9" Polished Stromatolite (Alcheringa) Slab - 2.7 Billion Years

This is a beautiful, thick polished slab of Archean stromatolites (Alcheringa narrina) that was collected from Bea Bea Creek in Pilbara, Australia. These Archean stromatolites have been dated at roughly 2.7 billion years old. Cubic pyrite crystal formations can be found peppered throughout the slab. The slab has been polished to a mirror finish and comes with an acrylic display stand.

Stromatolites are the layered trace fossils of microbial life, primarily cyanobacteria. Some of them date back an astounding 3.4 billion years, making them the oldest record of life on planet Earth. Stromatolites and Microbialites were typically formed in shallow water by the growth of layer upon layer of cyanobacteria, a single-celled, photosynthesizing microbe. These layers often form very beautiful, and colorful banded structures in the rock.

These oxygen producing cyanobacteria were so simple they lacked DNA packaging nucleus, but were responsible for possibly the largest changes the earth has undergone. They were the only major source of atmospheric oxygen critical for the development of more complex life.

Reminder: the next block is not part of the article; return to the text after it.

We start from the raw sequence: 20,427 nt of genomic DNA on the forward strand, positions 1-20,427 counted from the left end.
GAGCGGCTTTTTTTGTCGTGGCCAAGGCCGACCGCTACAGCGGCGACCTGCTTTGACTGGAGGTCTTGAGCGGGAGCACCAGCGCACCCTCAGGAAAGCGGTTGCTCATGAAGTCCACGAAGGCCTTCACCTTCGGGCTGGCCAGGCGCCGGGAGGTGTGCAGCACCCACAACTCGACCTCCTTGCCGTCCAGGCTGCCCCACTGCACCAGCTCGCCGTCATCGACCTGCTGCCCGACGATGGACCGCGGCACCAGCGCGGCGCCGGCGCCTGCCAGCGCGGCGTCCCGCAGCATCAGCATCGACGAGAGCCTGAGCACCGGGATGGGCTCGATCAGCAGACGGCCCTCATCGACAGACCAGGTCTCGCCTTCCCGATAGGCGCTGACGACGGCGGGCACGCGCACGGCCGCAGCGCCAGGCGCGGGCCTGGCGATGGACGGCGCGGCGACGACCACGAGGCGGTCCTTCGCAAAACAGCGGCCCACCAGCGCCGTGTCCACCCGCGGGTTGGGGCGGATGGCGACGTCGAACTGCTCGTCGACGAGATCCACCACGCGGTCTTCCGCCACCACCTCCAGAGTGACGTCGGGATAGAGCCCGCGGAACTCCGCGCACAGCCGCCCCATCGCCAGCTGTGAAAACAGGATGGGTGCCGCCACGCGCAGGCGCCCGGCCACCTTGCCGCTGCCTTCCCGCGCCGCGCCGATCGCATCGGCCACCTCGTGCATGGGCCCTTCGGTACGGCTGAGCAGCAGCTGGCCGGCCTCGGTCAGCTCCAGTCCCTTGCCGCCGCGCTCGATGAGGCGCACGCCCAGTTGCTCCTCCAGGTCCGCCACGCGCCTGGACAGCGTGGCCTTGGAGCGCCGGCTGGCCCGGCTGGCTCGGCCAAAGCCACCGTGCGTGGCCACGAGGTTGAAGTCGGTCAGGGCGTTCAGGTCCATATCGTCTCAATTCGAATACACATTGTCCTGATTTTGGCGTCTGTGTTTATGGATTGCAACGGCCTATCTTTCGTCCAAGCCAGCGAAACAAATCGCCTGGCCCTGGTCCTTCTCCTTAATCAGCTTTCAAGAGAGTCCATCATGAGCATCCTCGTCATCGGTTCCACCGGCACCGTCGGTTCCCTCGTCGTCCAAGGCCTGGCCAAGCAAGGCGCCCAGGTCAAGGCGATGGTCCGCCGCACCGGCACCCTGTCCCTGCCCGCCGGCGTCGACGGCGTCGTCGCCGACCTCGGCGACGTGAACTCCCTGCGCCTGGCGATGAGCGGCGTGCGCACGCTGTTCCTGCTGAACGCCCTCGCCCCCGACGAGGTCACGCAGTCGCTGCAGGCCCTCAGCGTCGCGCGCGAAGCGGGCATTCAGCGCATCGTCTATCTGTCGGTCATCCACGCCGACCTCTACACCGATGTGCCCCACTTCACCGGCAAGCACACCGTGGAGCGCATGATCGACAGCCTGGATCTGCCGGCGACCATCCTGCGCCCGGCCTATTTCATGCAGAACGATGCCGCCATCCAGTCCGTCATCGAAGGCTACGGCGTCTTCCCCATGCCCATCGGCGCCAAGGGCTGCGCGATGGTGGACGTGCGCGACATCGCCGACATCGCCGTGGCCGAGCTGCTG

The mineral pyrite or iron pyrite is commonly referred to as Fool's Gold because its metallic luster and pale brass-yellow hue give it a superficial resemblance to gold. In the old mining days, pyrite was sometimes mistaken for gold. Pyrite is the most common of the sulfide minerals with the chemical formula FeS2. Pyrite crystals occur in many shapes and habits, including cubes of all sizes, penetration twin cubes, pyritohedral clusters and as small druzy crystals that can exhibit a beautiful glistening effect.
Alcheringa narrina
Bea Bea Creek, Pilbara, Western Australia
Tumbiana Formation
9 x 7.5", .4" thick
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